Dungeons & Dragons Makes Curses a Lot More Relevant

Dungeons & Dragons is providing alternative rules for curses that make them much more relevant in Fifth Edition campaigns. Curses are traditionally no more than an annoyance to Dungeons & Dragons characters, thanks to the availability of spells like remove curse to many spellcasters. A tortured lycanthrope or a doomed magic item can be easily solved by a 5th level Cleric without any real cost or dramatic effect associated with them. We've spoken about some of the homebrew solutions to making curses more effective in Dungeons & Dragons, and the upcoming book Van Richten's Guide to Ravenloft provides a more official kind of curse that can be used by DMs to continuously vex and affect your players.

The "Horror Toolkit" section of Van Richten's Guide to Ravenloft speaks extensively about curses and officially introduces the idea that some curses can't be permanently lifted through divine spells. These more insidious curses may need a specific kind of restitution or reparation to cure, which in turn can lead to quests or an entire campaign to solve. Spells like remove curse or greater restoration can make some temporary impact on a curse's effect, providing its victim with an hour or a day's reprieve instead of a more permanent benefit. By making these curses somewhat resistant to magic, players will need to make tough decisions during their campaign. After all, remove curse may provide relief to a cursed player character for an hour, but that means that a cleric or paladin will have to expend a 3rd level spell slot that they could use to revivify a fallen player character later in the day.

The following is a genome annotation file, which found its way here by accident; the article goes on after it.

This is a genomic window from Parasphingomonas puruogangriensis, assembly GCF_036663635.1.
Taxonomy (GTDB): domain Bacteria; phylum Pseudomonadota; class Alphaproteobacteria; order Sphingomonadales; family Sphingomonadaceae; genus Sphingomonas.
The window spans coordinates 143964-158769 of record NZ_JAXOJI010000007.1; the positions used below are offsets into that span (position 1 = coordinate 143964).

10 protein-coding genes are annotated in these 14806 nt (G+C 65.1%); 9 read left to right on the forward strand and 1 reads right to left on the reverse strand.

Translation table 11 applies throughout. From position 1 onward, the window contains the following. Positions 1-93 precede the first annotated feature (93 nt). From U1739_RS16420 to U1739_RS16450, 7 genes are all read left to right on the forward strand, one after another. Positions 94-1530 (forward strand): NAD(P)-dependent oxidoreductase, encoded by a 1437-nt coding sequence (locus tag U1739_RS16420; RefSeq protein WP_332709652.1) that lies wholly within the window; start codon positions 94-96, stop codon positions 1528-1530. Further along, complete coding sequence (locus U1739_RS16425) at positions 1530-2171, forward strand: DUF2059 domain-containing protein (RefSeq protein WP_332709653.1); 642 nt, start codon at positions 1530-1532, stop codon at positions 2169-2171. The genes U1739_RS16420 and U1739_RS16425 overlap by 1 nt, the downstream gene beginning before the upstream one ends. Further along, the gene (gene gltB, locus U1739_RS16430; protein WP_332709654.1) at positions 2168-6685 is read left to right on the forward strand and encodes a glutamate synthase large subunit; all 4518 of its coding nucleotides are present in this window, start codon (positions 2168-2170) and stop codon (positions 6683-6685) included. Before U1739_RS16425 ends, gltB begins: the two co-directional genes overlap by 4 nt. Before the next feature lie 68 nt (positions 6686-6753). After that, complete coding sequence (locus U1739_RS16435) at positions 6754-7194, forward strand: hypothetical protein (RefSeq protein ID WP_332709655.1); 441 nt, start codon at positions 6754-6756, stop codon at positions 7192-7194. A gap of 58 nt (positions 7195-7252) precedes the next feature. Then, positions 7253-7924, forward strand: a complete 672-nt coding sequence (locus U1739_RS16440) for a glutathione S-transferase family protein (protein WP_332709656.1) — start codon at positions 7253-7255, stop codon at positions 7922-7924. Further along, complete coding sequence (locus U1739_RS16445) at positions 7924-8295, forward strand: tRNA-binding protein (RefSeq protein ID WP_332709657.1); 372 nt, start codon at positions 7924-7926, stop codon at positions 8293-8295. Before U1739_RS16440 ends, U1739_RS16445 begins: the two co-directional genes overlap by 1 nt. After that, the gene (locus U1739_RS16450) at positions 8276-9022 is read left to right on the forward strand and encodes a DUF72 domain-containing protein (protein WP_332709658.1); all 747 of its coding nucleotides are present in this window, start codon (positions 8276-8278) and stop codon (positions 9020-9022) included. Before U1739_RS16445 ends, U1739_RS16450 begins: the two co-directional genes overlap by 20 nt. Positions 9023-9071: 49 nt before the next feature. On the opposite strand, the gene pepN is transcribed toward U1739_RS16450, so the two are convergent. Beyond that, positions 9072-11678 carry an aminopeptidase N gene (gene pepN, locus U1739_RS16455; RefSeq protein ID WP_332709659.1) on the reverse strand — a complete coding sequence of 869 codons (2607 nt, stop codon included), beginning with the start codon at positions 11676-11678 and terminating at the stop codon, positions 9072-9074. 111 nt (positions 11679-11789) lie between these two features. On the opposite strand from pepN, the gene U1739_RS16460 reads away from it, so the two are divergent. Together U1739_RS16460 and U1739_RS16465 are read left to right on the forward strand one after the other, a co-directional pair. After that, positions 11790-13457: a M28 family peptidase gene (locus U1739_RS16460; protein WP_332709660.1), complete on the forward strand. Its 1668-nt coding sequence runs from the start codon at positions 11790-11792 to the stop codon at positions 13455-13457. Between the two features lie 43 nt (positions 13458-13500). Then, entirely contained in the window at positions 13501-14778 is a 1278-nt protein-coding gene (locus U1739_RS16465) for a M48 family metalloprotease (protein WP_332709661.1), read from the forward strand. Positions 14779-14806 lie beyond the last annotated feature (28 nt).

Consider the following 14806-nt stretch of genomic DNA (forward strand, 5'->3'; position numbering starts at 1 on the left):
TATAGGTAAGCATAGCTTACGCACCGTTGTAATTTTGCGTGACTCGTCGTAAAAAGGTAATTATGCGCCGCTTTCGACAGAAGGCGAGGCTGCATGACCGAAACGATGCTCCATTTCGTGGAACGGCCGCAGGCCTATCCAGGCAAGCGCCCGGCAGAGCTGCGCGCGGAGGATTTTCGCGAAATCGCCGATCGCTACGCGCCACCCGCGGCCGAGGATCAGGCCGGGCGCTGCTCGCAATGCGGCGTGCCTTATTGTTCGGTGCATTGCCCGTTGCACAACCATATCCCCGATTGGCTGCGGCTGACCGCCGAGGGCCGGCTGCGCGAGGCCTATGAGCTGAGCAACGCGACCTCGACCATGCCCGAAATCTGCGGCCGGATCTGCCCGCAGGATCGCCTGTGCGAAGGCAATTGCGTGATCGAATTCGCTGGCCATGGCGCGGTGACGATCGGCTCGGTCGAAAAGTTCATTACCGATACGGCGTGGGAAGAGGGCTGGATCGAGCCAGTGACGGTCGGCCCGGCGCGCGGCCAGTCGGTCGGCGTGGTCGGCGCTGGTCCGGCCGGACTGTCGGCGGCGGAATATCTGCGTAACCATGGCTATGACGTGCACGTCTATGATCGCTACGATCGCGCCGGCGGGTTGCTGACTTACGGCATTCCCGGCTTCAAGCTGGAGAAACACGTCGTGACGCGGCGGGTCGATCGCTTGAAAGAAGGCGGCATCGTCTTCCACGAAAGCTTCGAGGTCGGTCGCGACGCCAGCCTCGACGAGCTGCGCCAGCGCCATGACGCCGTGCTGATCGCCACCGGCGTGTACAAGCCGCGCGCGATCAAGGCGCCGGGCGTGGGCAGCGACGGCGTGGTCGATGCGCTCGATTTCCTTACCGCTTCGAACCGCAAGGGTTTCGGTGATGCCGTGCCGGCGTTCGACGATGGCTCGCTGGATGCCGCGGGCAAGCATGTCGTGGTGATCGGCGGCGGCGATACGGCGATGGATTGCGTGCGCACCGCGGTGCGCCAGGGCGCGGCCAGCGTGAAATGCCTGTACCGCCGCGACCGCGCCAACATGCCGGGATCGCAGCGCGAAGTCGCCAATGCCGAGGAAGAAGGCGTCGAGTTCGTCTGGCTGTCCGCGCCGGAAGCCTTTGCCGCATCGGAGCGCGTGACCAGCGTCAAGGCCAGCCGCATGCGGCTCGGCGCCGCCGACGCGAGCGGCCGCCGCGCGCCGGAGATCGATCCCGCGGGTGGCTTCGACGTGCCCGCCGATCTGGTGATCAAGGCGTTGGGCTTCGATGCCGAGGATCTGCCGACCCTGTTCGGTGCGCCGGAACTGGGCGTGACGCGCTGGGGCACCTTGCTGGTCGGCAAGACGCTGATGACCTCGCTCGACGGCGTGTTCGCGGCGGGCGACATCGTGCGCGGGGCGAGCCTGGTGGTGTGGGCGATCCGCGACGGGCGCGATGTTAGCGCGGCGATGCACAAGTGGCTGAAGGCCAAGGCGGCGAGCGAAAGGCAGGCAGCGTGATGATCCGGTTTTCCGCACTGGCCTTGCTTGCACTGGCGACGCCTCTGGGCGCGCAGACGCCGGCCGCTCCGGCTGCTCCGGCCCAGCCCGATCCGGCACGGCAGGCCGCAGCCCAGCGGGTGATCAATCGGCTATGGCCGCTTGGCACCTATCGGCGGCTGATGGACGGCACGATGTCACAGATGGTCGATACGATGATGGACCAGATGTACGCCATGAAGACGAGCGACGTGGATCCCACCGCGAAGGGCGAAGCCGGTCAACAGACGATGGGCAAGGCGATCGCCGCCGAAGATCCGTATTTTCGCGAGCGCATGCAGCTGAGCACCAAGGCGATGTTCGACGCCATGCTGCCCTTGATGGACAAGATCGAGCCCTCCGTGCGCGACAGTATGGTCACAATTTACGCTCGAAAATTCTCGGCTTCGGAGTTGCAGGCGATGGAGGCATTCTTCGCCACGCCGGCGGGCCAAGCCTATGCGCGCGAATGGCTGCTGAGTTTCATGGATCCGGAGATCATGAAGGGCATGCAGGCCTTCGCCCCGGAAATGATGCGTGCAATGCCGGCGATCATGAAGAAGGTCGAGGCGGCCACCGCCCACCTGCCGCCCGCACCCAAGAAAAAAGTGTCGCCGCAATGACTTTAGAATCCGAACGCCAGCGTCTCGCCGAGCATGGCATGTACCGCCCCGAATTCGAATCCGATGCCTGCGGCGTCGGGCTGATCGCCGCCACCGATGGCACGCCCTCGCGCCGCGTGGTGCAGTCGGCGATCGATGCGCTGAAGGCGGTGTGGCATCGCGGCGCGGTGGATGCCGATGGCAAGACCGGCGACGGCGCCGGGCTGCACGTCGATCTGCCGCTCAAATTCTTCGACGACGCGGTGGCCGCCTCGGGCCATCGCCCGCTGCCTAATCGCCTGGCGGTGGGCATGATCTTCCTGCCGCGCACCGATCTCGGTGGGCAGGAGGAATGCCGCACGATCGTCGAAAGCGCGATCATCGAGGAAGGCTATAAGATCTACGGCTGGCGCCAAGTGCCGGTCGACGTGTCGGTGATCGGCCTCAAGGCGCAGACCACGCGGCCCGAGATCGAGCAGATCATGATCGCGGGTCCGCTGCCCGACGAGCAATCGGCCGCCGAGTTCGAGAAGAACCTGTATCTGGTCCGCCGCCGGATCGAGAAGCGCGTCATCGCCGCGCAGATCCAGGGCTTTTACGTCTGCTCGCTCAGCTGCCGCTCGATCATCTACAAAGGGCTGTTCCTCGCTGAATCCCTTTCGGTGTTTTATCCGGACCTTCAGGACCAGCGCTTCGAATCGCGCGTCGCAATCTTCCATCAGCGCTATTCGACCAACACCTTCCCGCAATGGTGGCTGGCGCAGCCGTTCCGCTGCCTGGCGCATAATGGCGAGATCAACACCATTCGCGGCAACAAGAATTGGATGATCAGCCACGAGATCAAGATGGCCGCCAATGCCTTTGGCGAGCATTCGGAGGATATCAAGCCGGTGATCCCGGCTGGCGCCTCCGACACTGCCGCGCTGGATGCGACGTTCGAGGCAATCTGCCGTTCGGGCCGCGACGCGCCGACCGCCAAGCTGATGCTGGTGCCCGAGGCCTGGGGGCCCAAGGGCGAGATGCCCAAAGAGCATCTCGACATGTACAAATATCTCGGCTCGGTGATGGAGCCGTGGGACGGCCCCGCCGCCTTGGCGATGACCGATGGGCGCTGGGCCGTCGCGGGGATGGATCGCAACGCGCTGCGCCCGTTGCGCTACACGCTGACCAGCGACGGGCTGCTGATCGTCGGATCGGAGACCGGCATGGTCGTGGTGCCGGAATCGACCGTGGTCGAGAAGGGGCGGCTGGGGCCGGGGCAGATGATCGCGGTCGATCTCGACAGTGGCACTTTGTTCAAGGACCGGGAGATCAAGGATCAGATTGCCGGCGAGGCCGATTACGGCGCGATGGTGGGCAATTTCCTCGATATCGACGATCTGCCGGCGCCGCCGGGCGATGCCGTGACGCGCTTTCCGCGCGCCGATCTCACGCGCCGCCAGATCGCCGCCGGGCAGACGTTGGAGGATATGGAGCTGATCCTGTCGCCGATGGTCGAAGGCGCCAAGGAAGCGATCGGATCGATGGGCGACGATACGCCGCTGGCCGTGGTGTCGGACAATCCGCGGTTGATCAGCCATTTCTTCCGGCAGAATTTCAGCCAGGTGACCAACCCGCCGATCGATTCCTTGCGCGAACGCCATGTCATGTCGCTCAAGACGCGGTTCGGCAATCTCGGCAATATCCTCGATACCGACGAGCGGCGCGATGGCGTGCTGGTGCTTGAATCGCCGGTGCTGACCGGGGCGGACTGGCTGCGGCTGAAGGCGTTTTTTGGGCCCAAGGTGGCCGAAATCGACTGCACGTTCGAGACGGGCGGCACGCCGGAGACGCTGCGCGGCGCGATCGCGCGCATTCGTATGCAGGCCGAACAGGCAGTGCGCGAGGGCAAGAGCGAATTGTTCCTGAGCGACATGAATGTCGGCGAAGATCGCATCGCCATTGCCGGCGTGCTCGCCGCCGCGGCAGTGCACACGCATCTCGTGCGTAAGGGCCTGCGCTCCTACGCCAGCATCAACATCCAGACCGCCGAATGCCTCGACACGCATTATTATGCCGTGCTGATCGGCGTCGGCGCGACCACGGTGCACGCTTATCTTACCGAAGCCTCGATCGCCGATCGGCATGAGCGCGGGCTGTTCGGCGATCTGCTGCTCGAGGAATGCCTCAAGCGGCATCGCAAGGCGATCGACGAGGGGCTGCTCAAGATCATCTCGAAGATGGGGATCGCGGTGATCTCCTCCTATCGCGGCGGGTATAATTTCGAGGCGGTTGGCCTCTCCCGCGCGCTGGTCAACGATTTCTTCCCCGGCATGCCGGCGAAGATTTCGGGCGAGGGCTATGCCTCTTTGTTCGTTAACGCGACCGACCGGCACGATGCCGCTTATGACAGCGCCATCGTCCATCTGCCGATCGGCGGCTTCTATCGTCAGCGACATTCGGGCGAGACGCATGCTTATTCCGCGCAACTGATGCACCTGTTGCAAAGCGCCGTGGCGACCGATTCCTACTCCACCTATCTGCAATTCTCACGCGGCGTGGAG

Van Richten's Guide to Ravenloft also introduces the concept of "Persistent Curses" - curses whose effects don't go away immediately after a curse has been resolved. Even if a player character is able to successfully resolve a curse, the "Persistent Curse" rules state that a remove curse spell would only remove the curse if the cursed player character succeeds on a Charisma saving throw. If the player fails, they may have to wait for a month (or even longer at the DM's discretion) to try to remove a curse's lingering effects.

Good curses are at the heart of many horror storylines and it's great to see that Dungeons & Dragons are finally providing more robust rules for creating curses that can plague even higher-level characters. Personally, it always felt weird to have to explain to players how this one specific curse couldn't be resolved by a healing spell made to counteract curses, so it's great for DMs to have more codified rules in place to settle arguments and provide tools for building great curses meant to vex and haunt players.

Van Richten's Guide to Ravenloft will be released on May 18th. A full review of the book can be found here.